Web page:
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A Classical Affair: An evening with Stephen Fry

Stephen Fry hosted this special event in the Barbican Hall, London, to discuss the role and perceived decline of classical music in today’s society and what can be done to keep its spirit alive. Read more >>

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Author Topic: Please Identify This Tune  (Read 662 times)
maketrax
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« on: April 13, 2016, 10:39:01 AM »

There is a family piano tune that has been passed down a few generations. Now my daughter plays it (much better than any family member I can remember  Smiley ) and she wants to know the name of it.

We do not know the name. No one in the family knows it. All they know is that they were taught it as a child and this has gone on for 50+ years.

The only clue I have is that it was used as the opening tune for an 80s arcade video game. You can hear it here:

https://youtu.be/ZmP9rRb6DDY?t=6

So can anyone identify it?
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thalbergmad
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« Reply #1 on: April 13, 2016, 05:14:40 PM »

I know it and so will a million others, but not sure it even has a name.

Thal
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themeandvariation
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« Reply #2 on: April 13, 2016, 06:17:52 PM »

sounds like a hyped and slightly tweaked version of the (inextinguishable) 'hot crossed buns'… it's right up there in popularity with the (indomitable) 'chop sticks', and to slightly lesser extent, 'heart and soul' duet/loop,  (30 second version) , which is usually looped for at least 15 minutes - which usually follows when the other two are played..  

next stop: The first 2 lines of Fur Elise
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4'33"
tinyking12345
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« Reply #3 on: April 15, 2016, 08:04:04 PM »

It kind of sounds like chopsticks...
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maketrax
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« Reply #4 on: April 17, 2016, 04:57:38 PM »

Hmm, most people we ask say it's Chopsticks but I don't think it does sound like it. It is more of a German oompah type song.

I have attached a live recording made this morning by my 8yo!

* unrecognised-tune.mp3 (121.63 KB - downloaded 37 times.)
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Bob
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« Reply #5 on: April 23, 2016, 04:21:27 PM »

I think it's got a name.  I vaguely remember reading through actual music of that, realizing what I what I was playing.
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schubert960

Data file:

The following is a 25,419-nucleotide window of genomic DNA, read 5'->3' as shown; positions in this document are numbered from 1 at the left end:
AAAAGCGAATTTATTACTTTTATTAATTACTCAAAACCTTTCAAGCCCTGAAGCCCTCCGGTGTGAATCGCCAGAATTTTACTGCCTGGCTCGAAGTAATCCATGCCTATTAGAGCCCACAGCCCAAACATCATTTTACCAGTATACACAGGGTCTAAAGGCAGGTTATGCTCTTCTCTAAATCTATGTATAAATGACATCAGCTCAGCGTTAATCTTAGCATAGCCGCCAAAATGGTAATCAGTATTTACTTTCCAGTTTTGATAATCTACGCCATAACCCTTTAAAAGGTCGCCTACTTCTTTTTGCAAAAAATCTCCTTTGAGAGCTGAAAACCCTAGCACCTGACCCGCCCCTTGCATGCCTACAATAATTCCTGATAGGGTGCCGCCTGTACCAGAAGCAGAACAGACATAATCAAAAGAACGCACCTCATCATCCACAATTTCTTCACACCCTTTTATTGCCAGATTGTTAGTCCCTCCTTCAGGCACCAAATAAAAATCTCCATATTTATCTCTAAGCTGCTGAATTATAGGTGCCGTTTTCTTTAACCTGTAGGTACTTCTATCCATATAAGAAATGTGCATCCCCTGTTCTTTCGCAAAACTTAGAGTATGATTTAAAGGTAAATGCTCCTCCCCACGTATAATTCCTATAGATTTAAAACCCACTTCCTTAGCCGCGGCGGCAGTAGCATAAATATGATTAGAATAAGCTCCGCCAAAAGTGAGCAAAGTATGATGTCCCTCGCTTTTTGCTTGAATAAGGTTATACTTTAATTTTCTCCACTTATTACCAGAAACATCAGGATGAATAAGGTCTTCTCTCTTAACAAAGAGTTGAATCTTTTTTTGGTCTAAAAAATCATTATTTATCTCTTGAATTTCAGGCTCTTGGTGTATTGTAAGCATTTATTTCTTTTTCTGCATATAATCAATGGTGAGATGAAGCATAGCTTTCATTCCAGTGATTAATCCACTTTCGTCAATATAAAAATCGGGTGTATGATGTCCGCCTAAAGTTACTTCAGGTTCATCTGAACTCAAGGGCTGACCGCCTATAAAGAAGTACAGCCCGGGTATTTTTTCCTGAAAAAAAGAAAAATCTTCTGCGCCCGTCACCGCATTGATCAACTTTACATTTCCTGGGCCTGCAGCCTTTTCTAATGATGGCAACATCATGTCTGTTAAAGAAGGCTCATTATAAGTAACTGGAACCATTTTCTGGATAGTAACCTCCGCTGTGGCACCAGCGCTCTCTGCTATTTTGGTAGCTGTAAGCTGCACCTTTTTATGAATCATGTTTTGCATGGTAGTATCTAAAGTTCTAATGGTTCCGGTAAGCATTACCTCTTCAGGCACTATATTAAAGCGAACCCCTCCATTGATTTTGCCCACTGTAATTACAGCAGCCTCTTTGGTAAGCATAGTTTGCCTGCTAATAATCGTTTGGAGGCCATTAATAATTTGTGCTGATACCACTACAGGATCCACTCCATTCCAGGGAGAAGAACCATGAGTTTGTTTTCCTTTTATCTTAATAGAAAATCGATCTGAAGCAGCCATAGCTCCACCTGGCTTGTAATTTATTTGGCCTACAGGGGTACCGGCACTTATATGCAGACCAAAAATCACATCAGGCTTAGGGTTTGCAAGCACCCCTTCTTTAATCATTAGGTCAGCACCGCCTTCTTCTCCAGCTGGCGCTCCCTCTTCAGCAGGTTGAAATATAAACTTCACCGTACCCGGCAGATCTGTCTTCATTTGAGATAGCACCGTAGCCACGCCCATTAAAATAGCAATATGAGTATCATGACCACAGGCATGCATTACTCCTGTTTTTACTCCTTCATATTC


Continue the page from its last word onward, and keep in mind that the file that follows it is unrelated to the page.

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« Reply #6 on: May 01, 2016, 12:40:18 AM »

Sounds an awful lot like this at the beginning:

http://www.youtube.com/watch?v=DhAzQzm4m9Q

Could very well be not what you're looking for, though.

Edit: Just noticed your recording, it's obviously not this. Your video game thing sounds like this, but not your recording. I always knew the tune you posted as "Chopsticks."
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maketrax
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« Reply #7 on: May 20, 2016, 03:26:19 PM »

I have an answer for this now.

A kid in school said it was "Beyer No. 8"

Checking that it is the song, and looks to be a collection of Ferdinand Beyer (1803 - 1863). However, some resources say he did not actually compose it?

Further reading states that it is known in different countries such as Germany: Der Flohwalzer - The Flea Waltz. That then leads onto this:

https://en.wikipedia.org/wiki/Der_Flohwalzer

and that describes it as Flea Waltz in most countries but Russia it is Dog Waltz, Bulgaria Cat March, Hungary Donkey March, Czech is Pig Waltz and Japan is Flea Waltz (I Stepped On The Cat).

Waltz is a misnomer:

"While the German name suggests a waltz, the piece is not one, as it has 2/4 time signature. A waltz is always in triple meter, with a time signature such as 3/4 or 3/8. The 2/4 time signature suggests a polka, but it can also be played as a march."

As for the true composer:

"The composer is unknown. A book by Eric Baumann attributes the piece to Ferdinand Loh, but this is obviously a joke (F. Loh = Floh—“flea” in German)."







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Bob
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« Reply #8 on: May 26, 2016, 11:11:24 PM »

I have an answer for this now.

A kid in school said it was "Beyer No. 8"

Checking that it is the song, and looks to be a collection of Ferdinand Beyer (1803 - 1863). However, some resources say he did not actually compose it?

Further reading states that it is known in different countries such as Germany: Der Flohwalzer - The Flea Waltz. That then leads onto this:

https://en.wikipedia.org/wiki/Der_Flohwalzer

and that describes it as Flea Waltz in most countries but Russia it is Dog Waltz, Bulgaria Cat March, Hungary Donkey March, Czech is Pig Waltz and Japan is Flea Waltz (I Stepped On The Cat).

Waltz is a misnomer:

"While the German name suggests a waltz, the piece is not one, as it has 2/4 time signature. A waltz is always in triple meter, with a time signature such as 3/4 or 3/8. The 2/4 time signature suggests a polka, but it can also be played as a march."

As for the true composer:

"The composer is unknown. A book by Eric Baumann attributes the piece to Ferdinand Loh, but this is obviously a joke (F. Loh = Floh—“flea” in German)."









Bravo.  I knew I'd seen this before in method books. 
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